I did a radio broadcast last year on Louis Braille. The producer said I needed to sound more natural, more like me, so I did that and stuttered a bit more than when I was reading slower and more deliberately. She said they could edit out the stuttering, and I said I wanted her to leave them in because that’s how I sound. Like you, I felt a bit offended that the stuttering wasn’t considered ok, while the sound of my fingers reading my braille script was. They didn’t want to edit my fingers brushing across the braille out, but the stuttering was unacceptable. So they edited the stutters out and I had no control over it. If you listen to that programme http://www.radionz.co.nz/concert and search for braille, you will hear the tiniest of stutters but most people would never know. I’m trying to hide my stutter less but the world wants to hide it because it thinks it’s unacceptable. Being a user of one of those services for the visually impaired, I can see where the woman was coming from. They want clean sounding audio which is easy to listen to, but for us who stutter, the dead air is part of how we talk and it’s not dead air. Anyway sorry this is so long but it struck a chord with me.

I think this is a great reply, Lisette. I really wanted to do the thing for the RISE program for visually impaired. Becasue I wasn’t honest about my stuttering at the audition, and “passed” with almost total fluency, I was then faced with the dilemma of what to do when I really did stutter. It would have been easier for me to deal with had I not “seen” what stuttering looks like in audio form. Or, if I didn’t have to do my own editing, if indeed I agreed to go along with that.
But your reality is correct: the world doesn’t want to hear stuttered speech on a public forum such as radio. Its not acceptable to not have the smooth, natural fluency we hear from radio annoucers. This really just hit me this week. I will look for your broadcast.

Hi Pam,

I was thinking as I read your post that people do similar “editing” in other contexts, like dyeing their hair, or using contact lenses, or using elevated shoes. Of course, people ususally “edit” themsleves these ways as a matter of personal choice and not as a result of coercion. (At least, its not outward coercion, but rather inward coercion — a need to fit socety’s “mold”.)

In your context, the producer said she wanted you to sound “natural”, but after 6 times it became obvious to you that what she really wanted was for you to sound natural in the world’s mold, and not sound like the natural “you”. In your context, “editing out” the stutters from the audio clip would have been edititng out “you”.

On the other hand, I think you’d agree that just like there might be a time and place where hair dye, contact lenses, elelvated shoes, etc., could be useful. so too there might be be a time and place where the audio editing editing program could be useful to you — it just has to be YOUR decision, not somebody elses.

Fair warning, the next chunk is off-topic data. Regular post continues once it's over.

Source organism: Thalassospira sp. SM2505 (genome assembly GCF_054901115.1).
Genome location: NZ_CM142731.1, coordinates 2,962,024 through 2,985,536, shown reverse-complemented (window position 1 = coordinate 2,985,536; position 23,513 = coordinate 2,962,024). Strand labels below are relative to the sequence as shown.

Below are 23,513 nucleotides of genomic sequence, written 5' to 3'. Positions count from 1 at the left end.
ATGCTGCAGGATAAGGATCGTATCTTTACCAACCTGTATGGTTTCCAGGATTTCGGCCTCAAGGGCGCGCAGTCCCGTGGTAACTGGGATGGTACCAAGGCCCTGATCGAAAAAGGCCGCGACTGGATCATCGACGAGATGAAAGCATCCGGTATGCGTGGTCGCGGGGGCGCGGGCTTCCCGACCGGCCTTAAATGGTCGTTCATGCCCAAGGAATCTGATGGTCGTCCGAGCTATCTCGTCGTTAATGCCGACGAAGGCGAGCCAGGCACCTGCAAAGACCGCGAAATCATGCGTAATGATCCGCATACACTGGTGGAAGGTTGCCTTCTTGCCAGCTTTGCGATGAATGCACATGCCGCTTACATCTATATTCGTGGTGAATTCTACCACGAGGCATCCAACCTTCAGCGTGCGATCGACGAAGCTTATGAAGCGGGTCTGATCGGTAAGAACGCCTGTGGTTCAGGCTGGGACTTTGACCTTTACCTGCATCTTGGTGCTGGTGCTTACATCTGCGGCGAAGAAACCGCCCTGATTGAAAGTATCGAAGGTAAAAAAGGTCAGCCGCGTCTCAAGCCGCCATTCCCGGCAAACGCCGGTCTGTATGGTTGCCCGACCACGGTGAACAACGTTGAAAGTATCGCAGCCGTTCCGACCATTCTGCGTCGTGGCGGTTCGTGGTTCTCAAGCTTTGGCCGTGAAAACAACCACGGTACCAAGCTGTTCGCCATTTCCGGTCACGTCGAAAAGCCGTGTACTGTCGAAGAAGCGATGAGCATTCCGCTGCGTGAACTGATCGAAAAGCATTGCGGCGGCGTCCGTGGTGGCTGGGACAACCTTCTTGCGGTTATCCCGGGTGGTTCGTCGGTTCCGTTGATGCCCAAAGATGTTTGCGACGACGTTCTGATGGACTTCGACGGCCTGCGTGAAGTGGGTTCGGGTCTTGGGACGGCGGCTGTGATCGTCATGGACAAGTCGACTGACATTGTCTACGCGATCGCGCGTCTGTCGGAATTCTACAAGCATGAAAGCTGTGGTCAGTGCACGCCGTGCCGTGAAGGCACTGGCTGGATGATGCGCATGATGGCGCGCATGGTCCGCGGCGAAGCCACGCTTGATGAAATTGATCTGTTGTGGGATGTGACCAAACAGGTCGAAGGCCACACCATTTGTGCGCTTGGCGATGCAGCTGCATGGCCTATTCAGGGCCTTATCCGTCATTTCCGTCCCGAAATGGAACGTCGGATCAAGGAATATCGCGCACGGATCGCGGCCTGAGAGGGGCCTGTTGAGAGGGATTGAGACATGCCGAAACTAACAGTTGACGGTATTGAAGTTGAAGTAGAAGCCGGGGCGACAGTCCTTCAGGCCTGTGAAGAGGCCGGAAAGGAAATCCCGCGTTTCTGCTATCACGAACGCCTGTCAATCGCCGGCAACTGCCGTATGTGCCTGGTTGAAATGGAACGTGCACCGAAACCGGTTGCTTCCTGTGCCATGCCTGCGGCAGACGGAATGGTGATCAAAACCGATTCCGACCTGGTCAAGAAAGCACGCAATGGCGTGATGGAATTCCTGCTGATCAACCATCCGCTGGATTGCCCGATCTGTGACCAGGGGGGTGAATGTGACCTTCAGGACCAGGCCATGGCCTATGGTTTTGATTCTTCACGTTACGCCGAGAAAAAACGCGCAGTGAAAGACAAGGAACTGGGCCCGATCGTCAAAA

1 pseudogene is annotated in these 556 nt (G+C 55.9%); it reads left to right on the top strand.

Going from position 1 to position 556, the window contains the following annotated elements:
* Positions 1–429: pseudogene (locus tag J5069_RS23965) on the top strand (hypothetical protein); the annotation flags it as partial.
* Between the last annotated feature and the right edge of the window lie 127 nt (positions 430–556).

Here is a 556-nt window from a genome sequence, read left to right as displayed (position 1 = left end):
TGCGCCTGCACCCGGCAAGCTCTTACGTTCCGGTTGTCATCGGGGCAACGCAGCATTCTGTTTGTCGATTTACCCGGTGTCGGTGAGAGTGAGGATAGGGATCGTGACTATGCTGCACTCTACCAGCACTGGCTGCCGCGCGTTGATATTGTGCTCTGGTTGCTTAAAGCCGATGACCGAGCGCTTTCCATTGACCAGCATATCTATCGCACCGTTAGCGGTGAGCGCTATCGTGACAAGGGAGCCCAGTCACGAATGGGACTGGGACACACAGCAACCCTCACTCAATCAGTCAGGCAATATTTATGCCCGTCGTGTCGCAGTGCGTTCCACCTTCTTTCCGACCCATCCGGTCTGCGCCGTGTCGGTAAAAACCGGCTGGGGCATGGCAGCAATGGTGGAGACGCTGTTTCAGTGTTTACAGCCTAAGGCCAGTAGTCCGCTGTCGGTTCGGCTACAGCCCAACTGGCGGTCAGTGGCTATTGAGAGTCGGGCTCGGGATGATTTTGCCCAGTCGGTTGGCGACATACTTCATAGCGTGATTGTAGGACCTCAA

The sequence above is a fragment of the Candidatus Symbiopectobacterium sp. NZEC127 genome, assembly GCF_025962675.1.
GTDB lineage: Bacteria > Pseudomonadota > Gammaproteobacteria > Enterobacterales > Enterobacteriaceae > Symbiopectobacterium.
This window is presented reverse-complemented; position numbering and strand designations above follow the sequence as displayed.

Thanks Ruvain! Shayna told me you responded, which I must say I am very honored. Yes, I think the world too often wants us to “stay within the lines” . We should never forget that each of us has been uniquely molded.
And your analogy to hair dye and contact lenses is great.

Funny, but I have to read this from the perspective of my ‘speech impediment’. While you may stutter, your diction, grammar, prounciation, sentence structure – all means of verbal speech – are otherwise strong. And when I hear your speak I rarely notice your stuttering because of those other strong speaking qualities. Yet for me, while I do not stutter, I am bothered and self conscious of my inner-city speech patterns – i.e., speaking very quickly, losing the end of words and often sentences, hard ‘r’s – not to mention the often, unplanned use of ‘colorful words’.
Rather than rolling with my speaking issues and being proud of my background, it has become a disincentive to speak in public. Perhaps I should ‘roll with it’. What did you say at the end: So be it, right?

Yes, Loretta, you should definitely roll with it. You have a style all your own, and when you speak, people listen.
But your way of connecting my story to a more universal story says it all. We all have fears and we all risk being vulnerable.
But as you reminded me I said, what we all say has value, most especially you.
You need to just let ‘er rip, you have a gift, maybe you just don’t fully realize it yet.
Thank you for taking the time to read and thoughtfully reply.

This is an interesting way of viewing it. Technology is incredible. Thanks for sharing it.

Thanks Gin. Yep, technology is incredible, and is changing the way we interact with the world.
I’d be happy to help you with your blog start up anytime!

Hi Pam,
Thank you for the opportunity to review this piece. I am a visual learner so I’m fascinated by Audacity software. The different lines actually represent your voice and the lines with little depth capture stuttering. Amazing technology!

It’s been an honor to witness your “growth” in Toastmasters. You’ve certainly demonstrated an ability to be true to yourself. In my opinion, being true to ourself is one of the most valued traits of the human spirit.

Way to go Stutterrockstar!!

Janet,
Thanks so much for taking the time and being open to my continuous sharing of this part of me. I always worry that people (who don’t stutter)won’t want to hear about my journey. So I feel especially touched when you give me feedback like this.
You have been a part of my growth process. I think we all help each other in Toastmasters, if we remain open to the process. My spirit remains in tact due to the support I receive from people like you!